DGCA Asks Indian Fliers Not to Carry Older 15-Inch MacBook Pro Laptops

Apple recalled a limited number of 15-inch MacBook Pro units over safety fears in June this year.

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DGCA Asks Indian Fliers Not to Carry Older 15-Inch MacBook Pro Laptops

Apple had noted that the battery in the affected 15-inch MacBook Pro units may overheat

Highlights
  • Apple had announced a recall of select MacBook Pro units in June
  • FAA in July asked the fliers to stop carrying affected units on planes
  • Some airlines have also banned the older 15-inch MacBook Pro units

Director-General of Civil Aviation (DGCA), the regulatory authority of civil aviation in India, has asked the air passengers in the country to stop carrying select units of 15-inch Apple MacBook Pro laptops, which were recalled by Apple over safety fears, in their hand or checked-in baggage. DGCA's notice comes over a month after US Federal Aviation Administration (FAA) had asked the fliers to do the same. Following which, the EU Aviation Safety Agency also did the same. Some airlines like Singapore Airlines and Thai Airways have also individually banned the affected MacBook Pro models in their flights.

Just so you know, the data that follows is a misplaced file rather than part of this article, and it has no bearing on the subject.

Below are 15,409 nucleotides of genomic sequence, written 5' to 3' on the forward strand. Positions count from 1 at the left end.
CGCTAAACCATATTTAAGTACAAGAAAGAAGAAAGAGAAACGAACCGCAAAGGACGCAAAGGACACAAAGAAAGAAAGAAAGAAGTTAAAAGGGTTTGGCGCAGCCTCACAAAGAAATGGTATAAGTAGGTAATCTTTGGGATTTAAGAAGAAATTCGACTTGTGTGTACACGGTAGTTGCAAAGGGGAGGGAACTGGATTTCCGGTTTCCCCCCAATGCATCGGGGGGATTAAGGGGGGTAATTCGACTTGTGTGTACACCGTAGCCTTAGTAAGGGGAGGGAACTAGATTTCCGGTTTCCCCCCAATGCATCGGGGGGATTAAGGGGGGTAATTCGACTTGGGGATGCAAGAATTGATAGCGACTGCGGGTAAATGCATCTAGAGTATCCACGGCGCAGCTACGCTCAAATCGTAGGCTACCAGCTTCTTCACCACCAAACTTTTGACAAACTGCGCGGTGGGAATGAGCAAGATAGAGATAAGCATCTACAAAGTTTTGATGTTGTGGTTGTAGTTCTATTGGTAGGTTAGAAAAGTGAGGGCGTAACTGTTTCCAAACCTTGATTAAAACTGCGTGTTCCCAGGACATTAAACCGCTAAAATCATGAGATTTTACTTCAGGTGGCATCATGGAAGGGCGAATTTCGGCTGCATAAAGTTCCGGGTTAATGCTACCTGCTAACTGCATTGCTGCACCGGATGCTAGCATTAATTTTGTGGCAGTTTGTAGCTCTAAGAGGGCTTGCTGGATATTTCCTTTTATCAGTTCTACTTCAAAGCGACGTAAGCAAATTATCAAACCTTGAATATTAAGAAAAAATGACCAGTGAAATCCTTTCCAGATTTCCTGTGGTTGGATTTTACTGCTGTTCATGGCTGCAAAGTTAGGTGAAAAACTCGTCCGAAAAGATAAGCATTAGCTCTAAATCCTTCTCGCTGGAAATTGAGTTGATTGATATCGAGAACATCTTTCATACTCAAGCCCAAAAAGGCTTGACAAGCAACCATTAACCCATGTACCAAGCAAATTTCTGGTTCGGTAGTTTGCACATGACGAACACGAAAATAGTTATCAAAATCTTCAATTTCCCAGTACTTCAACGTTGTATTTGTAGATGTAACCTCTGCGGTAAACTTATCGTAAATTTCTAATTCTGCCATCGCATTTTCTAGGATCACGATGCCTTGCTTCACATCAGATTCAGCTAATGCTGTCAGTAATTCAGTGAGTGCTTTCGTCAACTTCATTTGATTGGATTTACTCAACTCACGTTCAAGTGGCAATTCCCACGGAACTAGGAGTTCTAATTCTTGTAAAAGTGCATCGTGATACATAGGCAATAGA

“Consequent upon the recall of a limited number of older generation 15 inch MacBook Pro laptops by M/s Apple Inc. (sold primarily between September 2015 and February 2017) due to fears that their batteries may overheat and pose a safety risk, DGCA requests all air passengers not to fly with the affected models either as hand-baggage or checked in baggage until the battery has been verified/certified as safe or replaced by the manufacturer,” DGCA stated in a notice on Monday.

In June this year, Apple had announced a voluntary recall of a limited number of MacBook Pro laptops that were sold between September 2015 and February 2017 over safety risk. The Cupertino, California-based company has even set up a website for the consumers to check whether their MacBook Pro unit are affected. Apple had said at the time these laptops had a flawed battery that may overheat. The company was replacing the battery of the affected units free-of-charge.

It is unclear right now how DCGA or airlines plan to check whether a MacBook Pro unit being carried by a passenger includes a faulty battery.

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